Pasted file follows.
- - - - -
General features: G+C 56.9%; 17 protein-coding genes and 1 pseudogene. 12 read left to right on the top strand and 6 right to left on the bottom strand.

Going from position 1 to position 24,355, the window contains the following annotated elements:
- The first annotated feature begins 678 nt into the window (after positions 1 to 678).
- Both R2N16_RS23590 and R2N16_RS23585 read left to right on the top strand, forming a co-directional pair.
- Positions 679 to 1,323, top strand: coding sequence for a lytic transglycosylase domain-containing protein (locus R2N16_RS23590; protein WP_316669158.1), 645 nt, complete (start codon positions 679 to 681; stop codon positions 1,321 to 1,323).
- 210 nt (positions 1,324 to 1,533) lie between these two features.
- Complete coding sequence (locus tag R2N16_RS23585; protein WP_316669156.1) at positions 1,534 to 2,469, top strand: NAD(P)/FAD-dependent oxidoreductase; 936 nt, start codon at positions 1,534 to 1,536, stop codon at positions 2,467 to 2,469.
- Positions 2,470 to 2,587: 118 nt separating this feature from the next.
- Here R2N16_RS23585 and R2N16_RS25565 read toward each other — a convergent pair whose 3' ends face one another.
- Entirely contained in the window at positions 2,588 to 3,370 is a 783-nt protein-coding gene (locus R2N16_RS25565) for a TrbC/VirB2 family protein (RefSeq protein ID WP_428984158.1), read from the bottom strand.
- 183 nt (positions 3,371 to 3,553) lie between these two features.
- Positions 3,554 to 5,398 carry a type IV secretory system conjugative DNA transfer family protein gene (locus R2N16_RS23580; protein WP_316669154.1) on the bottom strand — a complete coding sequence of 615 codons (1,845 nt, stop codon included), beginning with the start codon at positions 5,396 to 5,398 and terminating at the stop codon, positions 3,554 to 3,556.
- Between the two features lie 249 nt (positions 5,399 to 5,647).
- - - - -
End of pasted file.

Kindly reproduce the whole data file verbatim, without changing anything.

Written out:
General features: G+C 56.9%; 17 protein-coding genes and 1 pseudogene. 12 read left to right on the top strand and 6 right to left on the bottom strand.

Going from position 1 to position 24,355, the window contains the following annotated elements:
- The first annotated feature begins 678 nt into the window (after positions 1 to 678).
- Both R2N16_RS23590 and R2N16_RS23585 read left to right on the top strand, forming a co-directional pair.
- Positions 679 to 1,323, top strand: coding sequence for a lytic transglycosylase domain-containing protein (locus R2N16_RS23590; protein WP_316669158.1), 645 nt, complete (start codon positions 679 to 681; stop codon positions 1,321 to 1,323).
- 210 nt (positions 1,324 to 1,533) lie between these two features.
- Complete coding sequence (locus tag R2N16_RS23585; protein WP_316669156.1) at positions 1,534 to 2,469, top strand: NAD(P)/FAD-dependent oxidoreductase; 936 nt, start codon at positions 1,534 to 1,536, stop codon at positions 2,467 to 2,469.
- Positions 2,470 to 2,587: 118 nt separating this feature from the next.
- Here R2N16_RS23585 and R2N16_RS25565 read toward each other — a convergent pair whose 3' ends face one another.
- Entirely contained in the window at positions 2,588 to 3,370 is a 783-nt protein-coding gene (locus R2N16_RS25565) for a TrbC/VirB2 family protein (RefSeq protein ID WP_428984158.1), read from the bottom strand.
- 183 nt (positions 3,371 to 3,553) lie between these two features.
- Positions 3,554 to 5,398 carry a type IV secretory system conjugative DNA transfer family protein gene (locus R2N16_RS23580; protein WP_316669154.1) on the bottom strand — a complete coding sequence of 615 codons (1,845 nt, stop codon included), beginning with the start codon at positions 5,396 to 5,398 and terminating at the stop codon, positions 3,554 to 3,556.
- Between the two features lie 249 nt (positions 5,399 to 5,647).